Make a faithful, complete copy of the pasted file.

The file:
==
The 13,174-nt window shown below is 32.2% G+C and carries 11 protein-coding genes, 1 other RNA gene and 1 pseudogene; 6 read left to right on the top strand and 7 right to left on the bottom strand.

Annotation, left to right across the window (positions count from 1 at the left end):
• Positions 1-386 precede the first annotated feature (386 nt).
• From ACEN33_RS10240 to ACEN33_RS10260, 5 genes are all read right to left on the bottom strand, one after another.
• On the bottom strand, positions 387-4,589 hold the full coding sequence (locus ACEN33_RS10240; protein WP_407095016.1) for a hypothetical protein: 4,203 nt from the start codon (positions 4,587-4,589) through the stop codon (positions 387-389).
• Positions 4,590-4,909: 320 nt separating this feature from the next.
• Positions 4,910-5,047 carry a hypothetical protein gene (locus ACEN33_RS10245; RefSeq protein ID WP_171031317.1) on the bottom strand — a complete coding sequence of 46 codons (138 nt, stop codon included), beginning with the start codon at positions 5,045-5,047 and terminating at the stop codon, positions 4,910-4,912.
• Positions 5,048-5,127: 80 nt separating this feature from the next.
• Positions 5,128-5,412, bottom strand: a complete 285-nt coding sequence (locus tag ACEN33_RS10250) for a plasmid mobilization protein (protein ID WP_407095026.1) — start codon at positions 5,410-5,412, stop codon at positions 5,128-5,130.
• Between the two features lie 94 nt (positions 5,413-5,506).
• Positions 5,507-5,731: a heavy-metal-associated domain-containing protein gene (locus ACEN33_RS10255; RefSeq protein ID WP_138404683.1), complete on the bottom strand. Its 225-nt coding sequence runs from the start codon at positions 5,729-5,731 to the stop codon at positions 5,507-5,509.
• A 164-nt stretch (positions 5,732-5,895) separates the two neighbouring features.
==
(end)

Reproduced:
The 13,174-nt window shown below is 32.2% G+C and carries 11 protein-coding genes, 1 other RNA gene and 1 pseudogene; 6 read left to right on the top strand and 7 right to left on the bottom strand.

Annotation, left to right across the window (positions count from 1 at the left end):
• Positions 1-386 precede the first annotated feature (386 nt).
• From ACEN33_RS10240 to ACEN33_RS10260, 5 genes are all read right to left on the bottom strand, one after another.
• On the bottom strand, positions 387-4,589 hold the full coding sequence (locus ACEN33_RS10240; protein WP_407095016.1) for a hypothetical protein: 4,203 nt from the start codon (positions 4,587-4,589) through the stop codon (positions 387-389).
• Positions 4,590-4,909: 320 nt separating this feature from the next.
• Positions 4,910-5,047 carry a hypothetical protein gene (locus ACEN33_RS10245; RefSeq protein ID WP_171031317.1) on the bottom strand — a complete coding sequence of 46 codons (138 nt, stop codon included), beginning with the start codon at positions 5,045-5,047 and terminating at the stop codon, positions 4,910-4,912.
• Positions 5,048-5,127: 80 nt separating this feature from the next.
• Positions 5,128-5,412, bottom strand: a complete 285-nt coding sequence (locus tag ACEN33_RS10250) for a plasmid mobilization protein (protein ID WP_407095026.1) — start codon at positions 5,410-5,412, stop codon at positions 5,128-5,130.
• Between the two features lie 94 nt (positions 5,413-5,506).
• Positions 5,507-5,731: a heavy-metal-associated domain-containing protein gene (locus ACEN33_RS10255; RefSeq protein ID WP_138404683.1), complete on the bottom strand. Its 225-nt coding sequence runs from the start codon at positions 5,729-5,731 to the stop codon at positions 5,507-5,509.
• A 164-nt stretch (positions 5,732-5,895) separates the two neighbouring features.